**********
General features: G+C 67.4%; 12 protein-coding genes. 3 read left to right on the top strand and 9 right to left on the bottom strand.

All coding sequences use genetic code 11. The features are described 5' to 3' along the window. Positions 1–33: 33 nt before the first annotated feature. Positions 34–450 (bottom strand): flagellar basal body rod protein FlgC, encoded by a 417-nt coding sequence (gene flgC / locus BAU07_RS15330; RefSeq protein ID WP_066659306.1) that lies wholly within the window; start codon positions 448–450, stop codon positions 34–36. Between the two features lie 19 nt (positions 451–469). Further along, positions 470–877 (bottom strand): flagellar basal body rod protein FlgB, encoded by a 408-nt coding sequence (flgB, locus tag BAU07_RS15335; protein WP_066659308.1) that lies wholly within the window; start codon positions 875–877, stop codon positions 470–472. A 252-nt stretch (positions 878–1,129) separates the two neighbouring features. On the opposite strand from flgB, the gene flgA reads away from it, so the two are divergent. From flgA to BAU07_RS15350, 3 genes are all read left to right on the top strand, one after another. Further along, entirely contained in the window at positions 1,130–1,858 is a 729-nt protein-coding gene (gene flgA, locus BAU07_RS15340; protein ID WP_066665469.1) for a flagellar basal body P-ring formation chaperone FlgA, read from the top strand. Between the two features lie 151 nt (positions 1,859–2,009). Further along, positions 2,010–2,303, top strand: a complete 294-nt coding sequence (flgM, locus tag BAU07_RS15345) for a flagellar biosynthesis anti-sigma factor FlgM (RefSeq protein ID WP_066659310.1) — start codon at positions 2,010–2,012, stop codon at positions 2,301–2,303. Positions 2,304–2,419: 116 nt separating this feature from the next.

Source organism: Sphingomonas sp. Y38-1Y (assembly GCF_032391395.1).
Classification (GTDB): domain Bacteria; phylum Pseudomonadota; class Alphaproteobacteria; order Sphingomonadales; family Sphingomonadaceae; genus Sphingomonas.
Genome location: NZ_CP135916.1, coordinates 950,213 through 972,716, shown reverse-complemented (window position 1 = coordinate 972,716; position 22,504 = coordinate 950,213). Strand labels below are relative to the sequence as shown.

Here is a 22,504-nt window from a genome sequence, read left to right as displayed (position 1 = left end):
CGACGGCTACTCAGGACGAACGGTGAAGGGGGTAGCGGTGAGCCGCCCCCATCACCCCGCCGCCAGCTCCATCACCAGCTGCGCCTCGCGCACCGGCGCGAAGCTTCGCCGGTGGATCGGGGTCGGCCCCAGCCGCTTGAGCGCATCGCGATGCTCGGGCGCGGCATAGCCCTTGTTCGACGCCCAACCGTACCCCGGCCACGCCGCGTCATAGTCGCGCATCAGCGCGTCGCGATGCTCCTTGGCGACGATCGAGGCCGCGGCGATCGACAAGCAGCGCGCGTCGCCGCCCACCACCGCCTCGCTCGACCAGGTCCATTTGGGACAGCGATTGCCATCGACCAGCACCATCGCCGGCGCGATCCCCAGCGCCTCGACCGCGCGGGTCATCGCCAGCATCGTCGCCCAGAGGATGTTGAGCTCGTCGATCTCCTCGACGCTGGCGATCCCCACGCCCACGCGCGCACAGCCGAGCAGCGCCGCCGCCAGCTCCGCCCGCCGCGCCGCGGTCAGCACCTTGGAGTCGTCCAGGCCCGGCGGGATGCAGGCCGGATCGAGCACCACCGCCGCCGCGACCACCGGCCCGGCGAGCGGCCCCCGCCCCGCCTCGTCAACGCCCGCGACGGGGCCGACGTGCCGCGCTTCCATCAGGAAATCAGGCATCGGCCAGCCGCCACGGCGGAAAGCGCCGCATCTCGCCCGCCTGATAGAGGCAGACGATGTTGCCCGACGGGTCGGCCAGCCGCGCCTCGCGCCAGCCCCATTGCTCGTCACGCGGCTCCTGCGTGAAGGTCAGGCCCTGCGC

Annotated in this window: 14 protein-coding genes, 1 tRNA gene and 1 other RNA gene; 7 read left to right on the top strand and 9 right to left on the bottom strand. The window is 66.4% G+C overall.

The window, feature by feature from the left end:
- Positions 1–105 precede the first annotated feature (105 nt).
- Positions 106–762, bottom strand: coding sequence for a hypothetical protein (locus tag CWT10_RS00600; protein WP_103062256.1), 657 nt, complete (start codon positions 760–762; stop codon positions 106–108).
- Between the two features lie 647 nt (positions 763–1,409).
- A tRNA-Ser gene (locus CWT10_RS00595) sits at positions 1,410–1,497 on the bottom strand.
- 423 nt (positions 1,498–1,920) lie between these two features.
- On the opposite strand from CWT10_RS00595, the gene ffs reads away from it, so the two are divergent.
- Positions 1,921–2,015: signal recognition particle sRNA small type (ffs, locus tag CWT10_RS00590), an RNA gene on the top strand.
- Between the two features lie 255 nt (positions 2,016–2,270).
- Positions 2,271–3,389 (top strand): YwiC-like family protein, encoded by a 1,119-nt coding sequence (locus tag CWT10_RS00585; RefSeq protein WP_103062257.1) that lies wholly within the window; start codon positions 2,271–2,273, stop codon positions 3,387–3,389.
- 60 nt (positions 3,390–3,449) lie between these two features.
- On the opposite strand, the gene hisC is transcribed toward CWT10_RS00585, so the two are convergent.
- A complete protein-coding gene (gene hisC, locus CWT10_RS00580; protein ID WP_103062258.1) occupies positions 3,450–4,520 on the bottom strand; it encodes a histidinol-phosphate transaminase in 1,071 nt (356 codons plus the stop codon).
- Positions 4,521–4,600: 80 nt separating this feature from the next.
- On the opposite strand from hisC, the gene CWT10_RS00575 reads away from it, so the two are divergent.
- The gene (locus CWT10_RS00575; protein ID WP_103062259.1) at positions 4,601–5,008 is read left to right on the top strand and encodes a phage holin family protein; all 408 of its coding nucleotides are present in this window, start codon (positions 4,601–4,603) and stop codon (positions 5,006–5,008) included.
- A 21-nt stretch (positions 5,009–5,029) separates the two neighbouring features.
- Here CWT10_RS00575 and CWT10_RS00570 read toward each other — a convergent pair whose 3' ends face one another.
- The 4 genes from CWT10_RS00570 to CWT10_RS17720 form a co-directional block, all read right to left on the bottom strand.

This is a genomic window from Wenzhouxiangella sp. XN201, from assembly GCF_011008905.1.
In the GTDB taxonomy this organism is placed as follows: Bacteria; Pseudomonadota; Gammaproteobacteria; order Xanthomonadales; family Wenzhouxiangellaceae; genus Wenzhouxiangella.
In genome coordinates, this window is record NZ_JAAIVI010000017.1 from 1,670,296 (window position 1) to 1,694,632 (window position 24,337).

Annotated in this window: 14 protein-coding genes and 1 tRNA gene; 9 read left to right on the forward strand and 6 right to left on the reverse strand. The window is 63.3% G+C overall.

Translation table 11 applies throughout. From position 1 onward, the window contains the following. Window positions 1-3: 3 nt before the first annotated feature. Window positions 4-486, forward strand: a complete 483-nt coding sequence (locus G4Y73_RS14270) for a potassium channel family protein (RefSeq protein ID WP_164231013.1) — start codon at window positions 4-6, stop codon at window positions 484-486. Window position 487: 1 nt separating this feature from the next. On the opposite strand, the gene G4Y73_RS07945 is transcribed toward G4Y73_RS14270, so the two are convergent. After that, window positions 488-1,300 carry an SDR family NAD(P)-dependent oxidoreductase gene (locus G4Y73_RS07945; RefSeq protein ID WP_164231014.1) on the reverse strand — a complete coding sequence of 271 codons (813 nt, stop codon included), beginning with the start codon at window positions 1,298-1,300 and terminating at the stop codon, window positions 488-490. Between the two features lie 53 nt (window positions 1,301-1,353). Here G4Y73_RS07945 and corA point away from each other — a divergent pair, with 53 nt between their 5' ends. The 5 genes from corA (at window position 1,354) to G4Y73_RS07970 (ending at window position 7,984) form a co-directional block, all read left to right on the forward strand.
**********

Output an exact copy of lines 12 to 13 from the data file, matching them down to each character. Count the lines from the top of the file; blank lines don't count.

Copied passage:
- Between the two features lie 647 nt (positions 763–1,409).
- A tRNA-Ser gene (locus CWT10_RS00595) sits at positions 1,410–1,497 on the bottom strand.